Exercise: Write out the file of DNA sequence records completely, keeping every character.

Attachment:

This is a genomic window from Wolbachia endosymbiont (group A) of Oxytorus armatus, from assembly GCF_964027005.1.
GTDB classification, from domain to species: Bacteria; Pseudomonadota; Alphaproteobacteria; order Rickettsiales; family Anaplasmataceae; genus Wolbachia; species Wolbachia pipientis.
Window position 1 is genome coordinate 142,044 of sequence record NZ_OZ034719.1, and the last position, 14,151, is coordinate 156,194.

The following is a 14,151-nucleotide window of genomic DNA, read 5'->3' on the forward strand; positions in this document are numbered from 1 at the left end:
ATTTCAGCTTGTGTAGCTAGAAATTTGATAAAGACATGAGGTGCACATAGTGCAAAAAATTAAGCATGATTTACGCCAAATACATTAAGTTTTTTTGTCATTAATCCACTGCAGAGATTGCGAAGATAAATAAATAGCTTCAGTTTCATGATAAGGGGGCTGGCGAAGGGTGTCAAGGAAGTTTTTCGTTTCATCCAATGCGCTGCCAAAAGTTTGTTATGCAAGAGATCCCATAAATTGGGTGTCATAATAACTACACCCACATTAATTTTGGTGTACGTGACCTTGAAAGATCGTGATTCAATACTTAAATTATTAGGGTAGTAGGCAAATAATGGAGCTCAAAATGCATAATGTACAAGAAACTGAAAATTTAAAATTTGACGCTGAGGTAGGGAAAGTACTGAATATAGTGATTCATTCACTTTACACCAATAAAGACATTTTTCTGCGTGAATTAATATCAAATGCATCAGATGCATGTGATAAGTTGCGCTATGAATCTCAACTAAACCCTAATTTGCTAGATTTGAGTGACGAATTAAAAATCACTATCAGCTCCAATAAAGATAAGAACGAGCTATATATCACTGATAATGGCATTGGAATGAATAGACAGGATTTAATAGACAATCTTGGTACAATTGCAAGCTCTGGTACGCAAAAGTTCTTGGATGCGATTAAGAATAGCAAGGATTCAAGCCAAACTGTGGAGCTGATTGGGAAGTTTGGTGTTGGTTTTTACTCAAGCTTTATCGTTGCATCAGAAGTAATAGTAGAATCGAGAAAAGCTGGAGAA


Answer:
This is a genomic window from Wolbachia endosymbiont (group A) of Oxytorus armatus, from assembly GCF_964027005.1.
GTDB classification, from domain to species: Bacteria; Pseudomonadota; Alphaproteobacteria; order Rickettsiales; family Anaplasmataceae; genus Wolbachia; species Wolbachia pipientis.
Window position 1 is genome coordinate 142,044 of sequence record NZ_OZ034719.1, and the last position, 14,151, is coordinate 156,194.

The following is a 14,151-nucleotide window of genomic DNA, read 5'->3' on the forward strand; positions in this document are numbered from 1 at the left end:
ATTTCAGCTTGTGTAGCTAGAAATTTGATAAAGACATGAGGTGCACATAGTGCAAAAAATTAAGCATGATTTACGCCAAATACATTAAGTTTTTTTGTCATTAATCCACTGCAGAGATTGCGAAGATAAATAAATAGCTTCAGTTTCATGATAAGGGGGCTGGCGAAGGGTGTCAAGGAAGTTTTTCGTTTCATCCAATGCGCTGCCAAAAGTTTGTTATGCAAGAGATCCCATAAATTGGGTGTCATAATAACTACACCCACATTAATTTTGGTGTACGTGACCTTGAAAGATCGTGATTCAATACTTAAATTATTAGGGTAGTAGGCAAATAATGGAGCTCAAAATGCATAATGTACAAGAAACTGAAAATTTAAAATTTGACGCTGAGGTAGGGAAAGTACTGAATATAGTGATTCATTCACTTTACACCAATAAAGACATTTTTCTGCGTGAATTAATATCAAATGCATCAGATGCATGTGATAAGTTGCGCTATGAATCTCAACTAAACCCTAATTTGCTAGATTTGAGTGACGAATTAAAAATCACTATCAGCTCCAATAAAGATAAGAACGAGCTATATATCACTGATAATGGCATTGGAATGAATAGACAGGATTTAATAGACAATCTTGGTACAATTGCAAGCTCTGGTACGCAAAAGTTCTTGGATGCGATTAAGAATAGCAAGGATTCAAGCCAAACTGTGGAGCTGATTGGGAAGTTTGGTGTTGGTTTTTACTCAAGCTTTATCGTTGCATCAGAAGTAATAGTAGAATCGAGAAAAGCTGGAGAA